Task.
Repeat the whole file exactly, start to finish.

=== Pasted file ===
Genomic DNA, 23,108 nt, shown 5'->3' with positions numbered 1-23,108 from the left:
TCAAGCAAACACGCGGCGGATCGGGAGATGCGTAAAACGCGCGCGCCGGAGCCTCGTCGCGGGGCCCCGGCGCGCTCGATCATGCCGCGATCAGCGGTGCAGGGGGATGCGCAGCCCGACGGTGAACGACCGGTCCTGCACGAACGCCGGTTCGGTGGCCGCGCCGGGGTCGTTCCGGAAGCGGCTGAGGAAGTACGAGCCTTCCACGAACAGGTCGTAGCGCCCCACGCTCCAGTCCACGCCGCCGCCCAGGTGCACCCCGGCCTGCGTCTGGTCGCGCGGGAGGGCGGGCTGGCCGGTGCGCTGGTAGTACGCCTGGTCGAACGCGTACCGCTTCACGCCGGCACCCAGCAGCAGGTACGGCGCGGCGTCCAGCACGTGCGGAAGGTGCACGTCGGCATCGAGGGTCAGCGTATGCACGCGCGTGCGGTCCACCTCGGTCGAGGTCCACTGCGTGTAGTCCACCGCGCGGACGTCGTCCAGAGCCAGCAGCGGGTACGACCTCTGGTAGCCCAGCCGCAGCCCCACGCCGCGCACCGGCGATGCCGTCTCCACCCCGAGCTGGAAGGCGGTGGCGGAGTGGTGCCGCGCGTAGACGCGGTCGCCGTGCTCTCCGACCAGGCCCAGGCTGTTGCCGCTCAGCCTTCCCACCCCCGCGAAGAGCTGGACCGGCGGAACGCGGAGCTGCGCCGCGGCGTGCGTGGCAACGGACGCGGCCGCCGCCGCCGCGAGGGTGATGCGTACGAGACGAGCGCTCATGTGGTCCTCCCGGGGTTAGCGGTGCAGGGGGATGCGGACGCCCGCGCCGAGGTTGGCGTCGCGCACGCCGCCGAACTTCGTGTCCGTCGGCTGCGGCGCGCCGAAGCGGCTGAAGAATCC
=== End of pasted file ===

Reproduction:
Genomic DNA, 23,108 nt, shown 5'->3' with positions numbered 1-23,108 from the left:
TCAAGCAAACACGCGGCGGATCGGGAGATGCGTAAAACGCGCGCGCCGGAGCCTCGTCGCGGGGCCCCGGCGCGCTCGATCATGCCGCGATCAGCGGTGCAGGGGGATGCGCAGCCCGACGGTGAACGACCGGTCCTGCACGAACGCCGGTTCGGTGGCCGCGCCGGGGTCGTTCCGGAAGCGGCTGAGGAAGTACGAGCCTTCCACGAACAGGTCGTAGCGCCCCACGCTCCAGTCCACGCCGCCGCCCAGGTGCACCCCGGCCTGCGTCTGGTCGCGCGGGAGGGCGGGCTGGCCGGTGCGCTGGTAGTACGCCTGGTCGAACGCGTACCGCTTCACGCCGGCACCCAGCAGCAGGTACGGCGCGGCGTCCAGCACGTGCGGAAGGTGCACGTCGGCATCGAGGGTCAGCGTATGCACGCGCGTGCGGTCCACCTCGGTCGAGGTCCACTGCGTGTAGTCCACCGCGCGGACGTCGTCCAGAGCCAGCAGCGGGTACGACCTCTGGTAGCCCAGCCGCAGCCCCACGCCGCGCACCGGCGATGCCGTCTCCACCCCGAGCTGGAAGGCGGTGGCGGAGTGGTGCCGCGCGTAGACGCGGTCGCCGTGCTCTCCGACCAGGCCCAGGCTGTTGCCGCTCAGCCTTCCCACCCCCGCGAAGAGCTGGACCGGCGGAACGCGGAGCTGCGCCGCGGCGTGCGTGGCAACGGACGCGGCCGCCGCCGCCGCGAGGGTGATGCGTACGAGACGAGCGCTCATGTGGTCCTCCCGGGGTTAGCGGTGCAGGGGGATGCGGACGCCCGCGCCGAGGTTGGCGTCGCGCACGCCGCCGAACTTCGTGTCCGTCGGCTGCGGCGCGCCGAAGCGGCTGAAGAATCC